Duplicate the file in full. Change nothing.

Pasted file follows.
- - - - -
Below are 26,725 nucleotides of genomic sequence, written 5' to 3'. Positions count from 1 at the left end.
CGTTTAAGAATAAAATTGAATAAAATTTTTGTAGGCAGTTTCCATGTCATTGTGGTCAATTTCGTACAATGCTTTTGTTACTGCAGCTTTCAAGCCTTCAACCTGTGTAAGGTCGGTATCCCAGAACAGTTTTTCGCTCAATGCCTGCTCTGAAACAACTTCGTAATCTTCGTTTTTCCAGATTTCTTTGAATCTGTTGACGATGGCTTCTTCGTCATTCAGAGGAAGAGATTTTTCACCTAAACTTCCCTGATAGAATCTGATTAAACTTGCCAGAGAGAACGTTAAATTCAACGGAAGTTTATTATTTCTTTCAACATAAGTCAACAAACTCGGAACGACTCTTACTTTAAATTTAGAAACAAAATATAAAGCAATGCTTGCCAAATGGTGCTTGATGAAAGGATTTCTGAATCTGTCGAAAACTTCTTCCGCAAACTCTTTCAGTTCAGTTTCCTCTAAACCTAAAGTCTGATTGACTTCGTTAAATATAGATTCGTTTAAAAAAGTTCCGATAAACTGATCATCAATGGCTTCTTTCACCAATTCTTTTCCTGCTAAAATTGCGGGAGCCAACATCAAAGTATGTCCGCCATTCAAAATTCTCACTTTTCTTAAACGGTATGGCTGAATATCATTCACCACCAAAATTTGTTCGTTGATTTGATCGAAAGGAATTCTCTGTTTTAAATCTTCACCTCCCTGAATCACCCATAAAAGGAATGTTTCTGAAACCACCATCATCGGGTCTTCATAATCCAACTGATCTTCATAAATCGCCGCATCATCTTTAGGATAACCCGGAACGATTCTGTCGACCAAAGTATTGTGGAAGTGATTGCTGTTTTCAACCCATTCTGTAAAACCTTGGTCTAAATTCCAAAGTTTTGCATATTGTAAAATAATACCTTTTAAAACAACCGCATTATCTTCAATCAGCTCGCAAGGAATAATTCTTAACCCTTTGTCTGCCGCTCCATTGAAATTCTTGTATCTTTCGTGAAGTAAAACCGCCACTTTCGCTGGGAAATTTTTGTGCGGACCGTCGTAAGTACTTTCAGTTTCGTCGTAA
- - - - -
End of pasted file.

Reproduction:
Below are 26,725 nucleotides of genomic sequence, written 5' to 3'. Positions count from 1 at the left end.
CGTTTAAGAATAAAATTGAATAAAATTTTTGTAGGCAGTTTCCATGTCATTGTGGTCAATTTCGTACAATGCTTTTGTTACTGCAGCTTTCAAGCCTTCAACCTGTGTAAGGTCGGTATCCCAGAACAGTTTTTCGCTCAATGCCTGCTCTGAAACAACTTCGTAATCTTCGTTTTTCCAGATTTCTTTGAATCTGTTGACGATGGCTTCTTCGTCATTCAGAGGAAGAGATTTTTCACCTAAACTTCCCTGATAGAATCTGATTAAACTTGCCAGAGAGAACGTTAAATTCAACGGAAGTTTATTATTTCTTTCAACATAAGTCAACAAACTCGGAACGACTCTTACTTTAAATTTAGAAACAAAATATAAAGCAATGCTTGCCAAATGGTGCTTGATGAAAGGATTTCTGAATCTGTCGAAAACTTCTTCCGCAAACTCTTTCAGTTCAGTTTCCTCTAAACCTAAAGTCTGATTGACTTCGTTAAATATAGATTCGTTTAAAAAAGTTCCGATAAACTGATCATCAATGGCTTCTTTCACCAATTCTTTTCCTGCTAAAATTGCGGGAGCCAACATCAAAGTATGTCCGCCATTCAAAATTCTCACTTTTCTTAAACGGTATGGCTGAATATCATTCACCACCAAAATTTGTTCGTTGATTTGATCGAAAGGAATTCTCTGTTTTAAATCTTCACCTCCCTGAATCACCCATAAAAGGAATGTTTCTGAAACCACCATCATCGGGTCTTCATAATCCAACTGATCTTCATAAATCGCCGCATCATCTTTAGGATAACCCGGAACGATTCTGTCGACCAAAGTATTGTGGAAGTGATTGCTGTTTTCAACCCATTCTGTAAAACCTTGGTCTAAATTCCAAAGTTTTGCATATTGTAAAATAATACCTTTTAAAACAACCGCATTATCTTCAATCAGCTCGCAAGGAATAATTCTTAACCCTTTGTCTGCCGCTCCATTGAAATTCTTGTATCTTTCGTGAAGTAAAACCGCCACTTTCGCTGGGAAATTTTTGTGCGGACCGTCGTAAGTACTTTCAGTTTCGTCGTAA